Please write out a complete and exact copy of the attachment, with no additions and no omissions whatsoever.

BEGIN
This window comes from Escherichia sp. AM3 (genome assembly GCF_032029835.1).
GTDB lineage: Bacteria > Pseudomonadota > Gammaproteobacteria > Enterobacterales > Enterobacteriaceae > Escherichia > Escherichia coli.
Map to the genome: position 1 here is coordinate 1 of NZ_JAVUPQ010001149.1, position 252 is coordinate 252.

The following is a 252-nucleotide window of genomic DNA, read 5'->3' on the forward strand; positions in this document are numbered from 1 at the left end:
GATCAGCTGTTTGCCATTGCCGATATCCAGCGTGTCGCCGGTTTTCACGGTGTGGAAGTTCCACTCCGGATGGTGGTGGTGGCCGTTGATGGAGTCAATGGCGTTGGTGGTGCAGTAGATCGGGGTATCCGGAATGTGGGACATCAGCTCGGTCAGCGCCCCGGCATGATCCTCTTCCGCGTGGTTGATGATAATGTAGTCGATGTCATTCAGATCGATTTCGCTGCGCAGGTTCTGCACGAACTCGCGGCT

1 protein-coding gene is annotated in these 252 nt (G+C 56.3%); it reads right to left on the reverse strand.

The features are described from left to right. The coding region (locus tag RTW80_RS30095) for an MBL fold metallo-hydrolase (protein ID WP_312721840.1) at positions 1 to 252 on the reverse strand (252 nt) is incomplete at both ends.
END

This window comes from Escherichia sp. AM3 (genome assembly GCF_032029835.1).
GTDB lineage: Bacteria > Pseudomonadota > Gammaproteobacteria > Enterobacterales > Enterobacteriaceae > Escherichia > Escherichia coli.
Map to the genome: position 1 here is coordinate 1 of NZ_JAVUPQ010001149.1, position 252 is coordinate 252.

The following is a 252-nucleotide window of genomic DNA, read 5'->3' on the forward strand; positions in this document are numbered from 1 at the left end:
GATCAGCTGTTTGCCATTGCCGATATCCAGCGTGTCGCCGGTTTTCACGGTGTGGAAGTTCCACTCCGGATGGTGGTGGTGGCCGTTGATGGAGTCAATGGCGTTGGTGGTGCAGTAGATCGGGGTATCCGGAATGTGGGACATCAGCTCGGTCAGCGCCCCGGCATGATCCTCTTCCGCGTGGTTGATGATAATGTAGTCGATGTCATTCAGATCGATTTCGCTGCGCAGGTTCTGCACGAACTCGCGGCT

1 protein-coding gene is annotated in these 252 nt (G+C 56.3%); it reads right to left on the reverse strand.

The features are described from left to right. The coding region (locus tag RTW80_RS30095) for an MBL fold metallo-hydrolase (protein ID WP_312721840.1) at positions 1 to 252 on the reverse strand (252 nt) is incomplete at both ends.